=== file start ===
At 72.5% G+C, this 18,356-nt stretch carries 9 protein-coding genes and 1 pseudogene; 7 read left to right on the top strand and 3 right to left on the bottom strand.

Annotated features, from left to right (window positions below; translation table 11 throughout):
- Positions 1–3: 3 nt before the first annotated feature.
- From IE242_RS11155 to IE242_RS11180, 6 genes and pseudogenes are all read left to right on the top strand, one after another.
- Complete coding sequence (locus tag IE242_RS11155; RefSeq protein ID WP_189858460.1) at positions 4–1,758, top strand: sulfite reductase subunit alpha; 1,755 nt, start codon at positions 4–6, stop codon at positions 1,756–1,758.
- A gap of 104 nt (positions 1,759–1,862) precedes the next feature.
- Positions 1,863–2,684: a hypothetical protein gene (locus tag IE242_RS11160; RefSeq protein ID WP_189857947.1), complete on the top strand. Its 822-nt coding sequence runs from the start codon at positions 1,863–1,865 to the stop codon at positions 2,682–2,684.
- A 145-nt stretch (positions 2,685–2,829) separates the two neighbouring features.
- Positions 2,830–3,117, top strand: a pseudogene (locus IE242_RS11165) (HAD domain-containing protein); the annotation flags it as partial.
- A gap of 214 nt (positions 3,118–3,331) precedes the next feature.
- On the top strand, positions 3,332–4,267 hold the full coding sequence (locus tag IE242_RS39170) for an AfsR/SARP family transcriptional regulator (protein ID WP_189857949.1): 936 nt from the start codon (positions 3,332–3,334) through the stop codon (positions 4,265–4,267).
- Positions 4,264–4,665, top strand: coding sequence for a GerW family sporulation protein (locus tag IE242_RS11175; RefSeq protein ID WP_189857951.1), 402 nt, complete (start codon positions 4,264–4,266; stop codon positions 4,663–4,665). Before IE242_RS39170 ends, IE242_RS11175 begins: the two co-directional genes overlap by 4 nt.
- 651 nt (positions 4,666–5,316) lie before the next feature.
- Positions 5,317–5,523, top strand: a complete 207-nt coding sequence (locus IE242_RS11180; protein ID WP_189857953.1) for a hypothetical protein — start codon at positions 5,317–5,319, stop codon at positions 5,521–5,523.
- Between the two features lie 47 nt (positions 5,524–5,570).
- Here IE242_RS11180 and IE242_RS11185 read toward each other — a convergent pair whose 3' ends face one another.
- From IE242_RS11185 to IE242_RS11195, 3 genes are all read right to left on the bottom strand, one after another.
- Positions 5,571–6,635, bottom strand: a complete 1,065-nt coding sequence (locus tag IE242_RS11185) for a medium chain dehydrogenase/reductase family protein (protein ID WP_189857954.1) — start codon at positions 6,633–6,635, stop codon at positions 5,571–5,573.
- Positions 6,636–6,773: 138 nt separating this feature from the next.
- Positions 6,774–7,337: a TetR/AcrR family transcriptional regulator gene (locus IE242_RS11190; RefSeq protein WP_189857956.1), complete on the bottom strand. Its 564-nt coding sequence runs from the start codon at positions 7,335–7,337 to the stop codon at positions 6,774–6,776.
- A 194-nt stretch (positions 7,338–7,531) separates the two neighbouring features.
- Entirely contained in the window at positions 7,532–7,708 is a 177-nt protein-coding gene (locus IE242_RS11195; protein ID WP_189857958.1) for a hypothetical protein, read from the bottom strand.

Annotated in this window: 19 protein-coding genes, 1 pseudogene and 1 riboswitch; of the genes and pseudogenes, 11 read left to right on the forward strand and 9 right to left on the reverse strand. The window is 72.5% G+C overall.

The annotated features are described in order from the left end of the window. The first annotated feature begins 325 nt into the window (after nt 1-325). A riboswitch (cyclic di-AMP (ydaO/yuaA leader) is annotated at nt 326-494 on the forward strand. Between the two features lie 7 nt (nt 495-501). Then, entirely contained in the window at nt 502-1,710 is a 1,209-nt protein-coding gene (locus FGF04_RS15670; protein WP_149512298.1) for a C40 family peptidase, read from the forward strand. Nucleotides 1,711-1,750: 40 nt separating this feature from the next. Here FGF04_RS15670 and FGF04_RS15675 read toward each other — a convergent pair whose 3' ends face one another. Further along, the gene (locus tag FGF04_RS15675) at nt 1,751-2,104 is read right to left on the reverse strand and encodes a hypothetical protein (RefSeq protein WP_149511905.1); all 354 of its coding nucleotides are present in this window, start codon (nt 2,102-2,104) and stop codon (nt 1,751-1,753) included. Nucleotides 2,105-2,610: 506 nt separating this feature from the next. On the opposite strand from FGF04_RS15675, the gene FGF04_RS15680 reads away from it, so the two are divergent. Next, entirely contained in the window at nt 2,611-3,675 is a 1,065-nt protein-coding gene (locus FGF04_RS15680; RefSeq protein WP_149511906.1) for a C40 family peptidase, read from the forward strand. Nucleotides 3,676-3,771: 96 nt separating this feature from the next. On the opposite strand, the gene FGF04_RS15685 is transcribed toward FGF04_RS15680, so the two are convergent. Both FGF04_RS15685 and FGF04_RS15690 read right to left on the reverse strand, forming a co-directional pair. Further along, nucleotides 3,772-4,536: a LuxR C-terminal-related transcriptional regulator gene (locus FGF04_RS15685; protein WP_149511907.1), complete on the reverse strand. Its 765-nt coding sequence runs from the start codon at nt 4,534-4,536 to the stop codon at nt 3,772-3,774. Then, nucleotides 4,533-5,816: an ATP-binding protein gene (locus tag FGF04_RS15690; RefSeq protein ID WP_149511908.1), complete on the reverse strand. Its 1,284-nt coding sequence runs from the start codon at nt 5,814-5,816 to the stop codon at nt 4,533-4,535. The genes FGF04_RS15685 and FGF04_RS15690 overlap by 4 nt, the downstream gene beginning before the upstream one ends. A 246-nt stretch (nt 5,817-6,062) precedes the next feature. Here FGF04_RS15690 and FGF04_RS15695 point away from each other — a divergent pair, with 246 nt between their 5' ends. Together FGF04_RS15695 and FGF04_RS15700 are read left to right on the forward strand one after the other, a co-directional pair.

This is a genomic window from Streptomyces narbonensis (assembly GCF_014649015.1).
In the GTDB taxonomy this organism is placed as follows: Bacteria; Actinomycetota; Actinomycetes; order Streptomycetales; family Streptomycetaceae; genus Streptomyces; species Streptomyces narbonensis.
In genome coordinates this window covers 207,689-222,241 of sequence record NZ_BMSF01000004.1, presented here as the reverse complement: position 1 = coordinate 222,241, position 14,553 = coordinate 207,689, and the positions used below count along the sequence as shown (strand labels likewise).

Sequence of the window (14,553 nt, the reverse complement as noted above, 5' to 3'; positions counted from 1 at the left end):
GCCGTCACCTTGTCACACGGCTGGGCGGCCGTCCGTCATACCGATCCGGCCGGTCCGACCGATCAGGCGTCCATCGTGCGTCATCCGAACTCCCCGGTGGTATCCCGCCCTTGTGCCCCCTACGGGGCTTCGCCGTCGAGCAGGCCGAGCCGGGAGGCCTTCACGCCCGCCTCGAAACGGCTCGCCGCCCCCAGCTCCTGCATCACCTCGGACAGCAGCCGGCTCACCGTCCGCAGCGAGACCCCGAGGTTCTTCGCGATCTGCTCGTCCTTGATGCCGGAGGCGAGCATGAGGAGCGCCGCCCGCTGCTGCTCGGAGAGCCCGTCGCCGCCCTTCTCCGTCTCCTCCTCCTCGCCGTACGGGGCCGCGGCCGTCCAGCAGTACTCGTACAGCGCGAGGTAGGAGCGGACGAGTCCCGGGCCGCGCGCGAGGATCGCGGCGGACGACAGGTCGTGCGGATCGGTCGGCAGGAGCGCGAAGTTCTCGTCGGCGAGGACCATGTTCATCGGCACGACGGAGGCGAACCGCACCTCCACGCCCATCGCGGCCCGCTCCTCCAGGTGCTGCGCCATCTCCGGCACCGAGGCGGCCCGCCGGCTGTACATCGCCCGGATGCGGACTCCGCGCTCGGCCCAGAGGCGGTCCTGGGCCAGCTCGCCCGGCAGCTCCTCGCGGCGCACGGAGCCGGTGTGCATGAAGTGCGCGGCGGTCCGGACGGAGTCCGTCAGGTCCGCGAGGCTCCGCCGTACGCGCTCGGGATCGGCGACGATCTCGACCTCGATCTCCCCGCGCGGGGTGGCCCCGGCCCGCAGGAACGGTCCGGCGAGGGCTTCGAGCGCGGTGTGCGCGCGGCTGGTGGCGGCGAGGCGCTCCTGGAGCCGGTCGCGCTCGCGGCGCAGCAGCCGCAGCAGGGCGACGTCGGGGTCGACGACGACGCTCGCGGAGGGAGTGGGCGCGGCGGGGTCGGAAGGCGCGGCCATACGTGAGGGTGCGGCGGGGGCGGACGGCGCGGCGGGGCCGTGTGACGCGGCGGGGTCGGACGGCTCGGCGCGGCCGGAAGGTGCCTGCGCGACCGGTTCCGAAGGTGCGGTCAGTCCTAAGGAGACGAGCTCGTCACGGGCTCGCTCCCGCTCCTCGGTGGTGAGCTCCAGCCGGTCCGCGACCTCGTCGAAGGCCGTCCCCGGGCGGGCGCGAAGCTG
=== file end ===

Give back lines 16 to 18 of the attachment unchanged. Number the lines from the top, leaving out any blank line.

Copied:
- Here IE242_RS11180 and IE242_RS11185 read toward each other — a convergent pair whose 3' ends face one another.
- From IE242_RS11185 to IE242_RS11195, 3 genes are all read right to left on the bottom strand, one after another.
- Positions 5,571–6,635, bottom strand: a complete 1,065-nt coding sequence (locus tag IE242_RS11185) for a medium chain dehydrogenase/reductase family protein (protein ID WP_189857954.1) — start codon at positions 6,633–6,635, stop codon at positions 5,571–5,573.